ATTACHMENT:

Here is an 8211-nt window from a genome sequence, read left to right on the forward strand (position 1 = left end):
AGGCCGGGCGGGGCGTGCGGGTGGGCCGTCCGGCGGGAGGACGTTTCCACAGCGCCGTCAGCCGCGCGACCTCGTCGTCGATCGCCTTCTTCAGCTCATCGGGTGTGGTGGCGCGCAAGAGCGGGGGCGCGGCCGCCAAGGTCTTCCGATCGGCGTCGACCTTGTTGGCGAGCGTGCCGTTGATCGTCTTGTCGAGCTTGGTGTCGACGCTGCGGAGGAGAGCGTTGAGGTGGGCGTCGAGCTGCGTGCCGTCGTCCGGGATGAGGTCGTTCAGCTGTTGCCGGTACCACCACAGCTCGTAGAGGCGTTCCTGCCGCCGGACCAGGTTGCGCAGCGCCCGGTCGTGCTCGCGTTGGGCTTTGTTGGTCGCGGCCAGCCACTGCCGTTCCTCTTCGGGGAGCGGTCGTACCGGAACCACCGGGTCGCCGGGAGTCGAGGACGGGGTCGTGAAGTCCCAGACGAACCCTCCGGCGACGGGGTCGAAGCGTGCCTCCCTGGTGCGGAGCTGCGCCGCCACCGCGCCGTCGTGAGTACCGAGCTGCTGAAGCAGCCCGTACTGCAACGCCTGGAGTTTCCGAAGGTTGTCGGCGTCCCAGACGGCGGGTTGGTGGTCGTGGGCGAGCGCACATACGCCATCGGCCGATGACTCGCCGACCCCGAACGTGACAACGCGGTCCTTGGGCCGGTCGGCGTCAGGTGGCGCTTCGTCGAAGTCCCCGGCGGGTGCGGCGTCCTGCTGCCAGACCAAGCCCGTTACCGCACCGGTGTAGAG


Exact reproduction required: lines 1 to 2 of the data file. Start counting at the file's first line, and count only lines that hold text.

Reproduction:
Here is an 8211-nt window from a genome sequence, read left to right on the forward strand (position 1 = left end):
AGGCCGGGCGGGGCGTGCGGGTGGGCCGTCCGGCGGGAGGACGTTTCCACAGCGCCGTCAGCCGCGCGACCTCGTCGTCGATCGCCTTCTTCAGCTCATCGGGTGTGGTGGCGCGCAAGAGCGGGGGCGCGGCCGCCAAGGTCTTCCGATCGGCGTCGACCTTGTTGGCGAGCGTGCCGTTGATCGTCTTGTCGAGCTTGGTGTCGACGCTGCGGAGGAGAGCGTTGAGGTGGGCGTCGAGCTGCGTGCCGTCGTCCGGGATGAGGTCGTTCAGCTGTTGCCGGTACCACCACAGCTCGTAGAGGCGTTCCTGCCGCCGGACCAGGTTGCGCAGCGCCCGGTCGTGCTCGCGTTGGGCTTTGTTGGTCGCGGCCAGCCACTGCCGTTCCTCTTCGGGGAGCGGTCGTACCGGAACCACCGGGTCGCCGGGAGTCGAGGACGGGGTCGTGAAGTCCCAGACGAACCCTCCGGCGACGGGGTCGAAGCGTGCCTCCCTGGTGCGGAGCTGCGCCGCCACCGCGCCGTCGTGAGTACCGAGCTGCTGAAGCAGCCCGTACTGCAACGCCTGGAGTTTCCGAAGGTTGTCGGCGTCCCAGACGGCGGGTTGGTGGTCGTGGGCGAGCGCACATACGCCATCGGCCGATGACTCGCCGACCCCGAACGTGACAACGCGGTCCTTGGGCCGGTCGGCGTCAGGTGGCGCTTCGTCGAAGTCCCCGGCGGGTGCGGCGTCCTGCTGCCAGACCAAGCCCGTTACCGCACCGGTGTAGAG